ASPERA gets set to aim for the stars

Representatives from 16 European national funding agencies that are responsible for particle astrophysics gathered at the headquarters of the Centre national de la recherche scientifique (CNRS) in Paris on 20 July for the launch of the AstroParticle European Research Area (ASPERA) network. This is a three-year ERA-NET activity under the Sixth Framework Programme of the European Commission (EC), with an EC contribution of €2.5 m. Its aim is to improve coherence and coordination across European funding agencies for financing astroparticle physics.

ASPERA has come about through the Astroparticle Physics European Coordination (ApPEC), a consortium of national funding agencies, the aims of which are to develop long-term strategies, express the views of European astroparticle physics in international forums, and establish a system of peer-review assessment applicable to projects in astroparticle physics.

Europe is a leading worldwide player in astroparticle physics, involving about 2000 European scientists in some 50 laboratories. The current programme costs almost €100 m a year and the cost of proposed future large infrastructures is near €1 bn. This level of activity means that it is necessary to consolidate existing coordination among the different projects at the European level.

ASPERA will study funding and evaluation in Europe and will identify formal and legal barriers to international coordination. It will define a roadmap on infrastructures and R&D, and will test the implementation of new European-wide procedures of common funding of large infrastructures and the accompanying R&D. The further linking of existing astroparticle physics infrastructures will also be explored. A common information system (a database and a website) will be constructed and studies on the differential emergence of particle astrophysics in various European countries will be performed. The network is coordinated by CNRS.

In particular, the proposition for a roadmap that is being prepared by ApPEC's Peer Review Committee will be examined in a series of workshops with the aim of formulating a common action plan, including common evaluation and funding schemes, for the upcoming large infrastructures on high-energy neutrino, gamma-ray and cosmic-ray telescopes, gravitational antennas and underground observatories for dark matter, double beta-decay, low-energy neutrinos and proton decay. These efforts surrounding the roadmap will also take account of similar European efforts in particle physics (the CERN Council Strategy group, see CERN Courier September 2006 p29) and astrophysics (the European strategic planning group for astronomy, ASTRONET), and will be input, through ApPEC, to national agencies and European committees on large infrastructures (such as the European Strategy Forum on Research Infrastructure). Coordination with other regional roadmaps, in the US and Asia, will also be sought, with a view to optimal distribution of global infrastructures.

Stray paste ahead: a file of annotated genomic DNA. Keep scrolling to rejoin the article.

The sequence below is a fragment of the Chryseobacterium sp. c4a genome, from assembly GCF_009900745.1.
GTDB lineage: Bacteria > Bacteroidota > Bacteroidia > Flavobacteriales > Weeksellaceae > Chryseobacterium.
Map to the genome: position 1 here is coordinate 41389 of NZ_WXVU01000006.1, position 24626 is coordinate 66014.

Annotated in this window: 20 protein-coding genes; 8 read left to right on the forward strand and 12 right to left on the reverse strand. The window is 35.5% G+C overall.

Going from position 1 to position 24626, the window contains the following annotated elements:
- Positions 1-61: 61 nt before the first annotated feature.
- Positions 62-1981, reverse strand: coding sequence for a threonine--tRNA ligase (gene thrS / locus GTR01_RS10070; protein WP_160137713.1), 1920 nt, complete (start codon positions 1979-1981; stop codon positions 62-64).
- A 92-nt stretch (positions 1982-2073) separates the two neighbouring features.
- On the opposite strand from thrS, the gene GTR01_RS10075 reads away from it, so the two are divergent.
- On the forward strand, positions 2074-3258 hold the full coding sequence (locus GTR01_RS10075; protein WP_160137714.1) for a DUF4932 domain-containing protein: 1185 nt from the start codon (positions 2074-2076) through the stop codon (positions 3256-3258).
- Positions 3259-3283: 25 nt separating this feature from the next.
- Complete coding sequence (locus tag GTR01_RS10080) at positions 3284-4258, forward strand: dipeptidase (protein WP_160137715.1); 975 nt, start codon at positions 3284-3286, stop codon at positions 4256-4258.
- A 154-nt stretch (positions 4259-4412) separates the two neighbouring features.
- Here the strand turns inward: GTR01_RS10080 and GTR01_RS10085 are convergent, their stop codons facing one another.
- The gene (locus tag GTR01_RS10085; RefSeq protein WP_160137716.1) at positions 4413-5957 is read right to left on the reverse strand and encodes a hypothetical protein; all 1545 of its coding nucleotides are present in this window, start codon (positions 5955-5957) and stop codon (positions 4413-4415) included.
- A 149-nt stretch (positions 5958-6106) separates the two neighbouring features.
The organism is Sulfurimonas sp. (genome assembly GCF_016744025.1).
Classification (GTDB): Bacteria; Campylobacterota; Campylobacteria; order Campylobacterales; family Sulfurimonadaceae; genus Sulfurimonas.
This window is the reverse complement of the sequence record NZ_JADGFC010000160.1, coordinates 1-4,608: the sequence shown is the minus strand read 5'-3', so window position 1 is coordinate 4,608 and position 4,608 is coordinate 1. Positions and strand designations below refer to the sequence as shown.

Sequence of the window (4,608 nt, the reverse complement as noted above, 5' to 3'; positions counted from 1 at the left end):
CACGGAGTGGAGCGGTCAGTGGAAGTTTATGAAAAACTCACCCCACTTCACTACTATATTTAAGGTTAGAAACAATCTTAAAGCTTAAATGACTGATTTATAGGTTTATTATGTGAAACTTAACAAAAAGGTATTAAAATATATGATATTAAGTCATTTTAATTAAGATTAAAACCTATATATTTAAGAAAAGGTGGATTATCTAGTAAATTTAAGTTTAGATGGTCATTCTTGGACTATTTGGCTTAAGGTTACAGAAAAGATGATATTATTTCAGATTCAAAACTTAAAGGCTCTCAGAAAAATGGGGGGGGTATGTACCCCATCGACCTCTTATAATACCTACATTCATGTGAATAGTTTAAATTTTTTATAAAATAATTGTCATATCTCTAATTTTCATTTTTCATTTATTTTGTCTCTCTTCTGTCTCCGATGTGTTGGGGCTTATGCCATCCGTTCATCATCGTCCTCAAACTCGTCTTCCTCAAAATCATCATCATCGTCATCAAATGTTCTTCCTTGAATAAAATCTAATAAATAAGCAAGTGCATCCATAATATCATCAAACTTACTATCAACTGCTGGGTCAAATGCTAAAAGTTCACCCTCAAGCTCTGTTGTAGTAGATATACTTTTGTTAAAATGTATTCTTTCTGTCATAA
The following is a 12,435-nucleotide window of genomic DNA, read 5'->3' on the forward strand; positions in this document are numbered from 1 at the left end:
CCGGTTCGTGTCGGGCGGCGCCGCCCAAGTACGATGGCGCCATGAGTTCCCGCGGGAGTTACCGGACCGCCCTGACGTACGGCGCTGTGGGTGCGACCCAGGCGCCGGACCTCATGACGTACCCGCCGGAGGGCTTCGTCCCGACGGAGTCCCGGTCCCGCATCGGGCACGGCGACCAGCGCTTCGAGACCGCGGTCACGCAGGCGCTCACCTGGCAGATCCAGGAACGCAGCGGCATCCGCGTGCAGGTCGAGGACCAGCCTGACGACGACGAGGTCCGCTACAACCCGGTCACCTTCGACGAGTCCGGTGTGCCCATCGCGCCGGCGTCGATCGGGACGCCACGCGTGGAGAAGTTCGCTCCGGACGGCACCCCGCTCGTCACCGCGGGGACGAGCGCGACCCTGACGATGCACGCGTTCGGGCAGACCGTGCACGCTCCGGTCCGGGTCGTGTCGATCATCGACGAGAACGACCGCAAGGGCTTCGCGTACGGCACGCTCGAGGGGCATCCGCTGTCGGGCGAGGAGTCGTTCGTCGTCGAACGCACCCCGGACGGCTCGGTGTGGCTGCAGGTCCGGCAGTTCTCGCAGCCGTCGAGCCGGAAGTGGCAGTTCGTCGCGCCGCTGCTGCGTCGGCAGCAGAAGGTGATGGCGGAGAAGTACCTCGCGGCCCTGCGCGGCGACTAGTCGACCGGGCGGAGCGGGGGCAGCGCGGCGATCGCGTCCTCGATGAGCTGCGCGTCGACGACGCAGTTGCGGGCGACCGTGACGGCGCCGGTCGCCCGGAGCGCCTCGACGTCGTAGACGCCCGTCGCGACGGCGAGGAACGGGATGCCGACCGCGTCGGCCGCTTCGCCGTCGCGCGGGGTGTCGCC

The participants at the launch workshop agreed that ASPERA's programme, the importance of which cannot be underestimated, will be daunting and challenging, fully justifying the motto Per aspera ad astra ("with difficulty to the stars").

• At the outset, ASPERA comprises the following funding agencies: CNRS (France), BMBF (Germany), CEA (France), FCT (Portugal), FNRS (Belgium), FOM (Netherlands), FWO (Belgium), INFN (Italy), MEC (Spain), MEYS (Czech Republic), SNF (Switzerland), DEMOKRITOS (Germany), PPARC (UK), PTDESY (Germany), FECYT (Spain) and VR (Sweden), together with CERN. One of its goals is to include all European national agencies that have programmes in astroparticle physics. For further information contact Thomas Berghoefer (e-mail Thomas.Berghoefer@desy.de). For information about ASPERA in general, contact the coordination manager, Nathalie Olivier (e-mail nolivier@admin.in2p3.fr).


ALICE collaboration presents awards to two Italian suppliers

During the "ALICE week" held on 19–23 June in Bologna, the collaboration honoured two Italian suppliers, Istituto Trentino di Cultura (ITC)-irst and MIPOT SPA.

ITC-irst (Trento) Microsystems Division has produced 600 silicon double-sided sensors with consistency in quality and reliability. These sensors are installed in the inner tracking system, very close to where collisions will take place. ITC-irst was also rewarded for its important contribution to the offline computing project for ALICE. The Automated Reasoning Systems Division has provided ALICE with the RuleChecker software, which periodically checks the successive releases of the ALICE code and reports any violations.

The second company, MIPOT SPA, Cormons, has assembled silicon-strip sensors with all the remaining elements necessary to produce the silicon-strip modules. The silicon-strip detector is made of 1698 of these modules, providing more than 2.7 million analogue detection channels. The fabrication of the modules requires non-standard manufacturing, custom-made equipment and highly skilled personnel.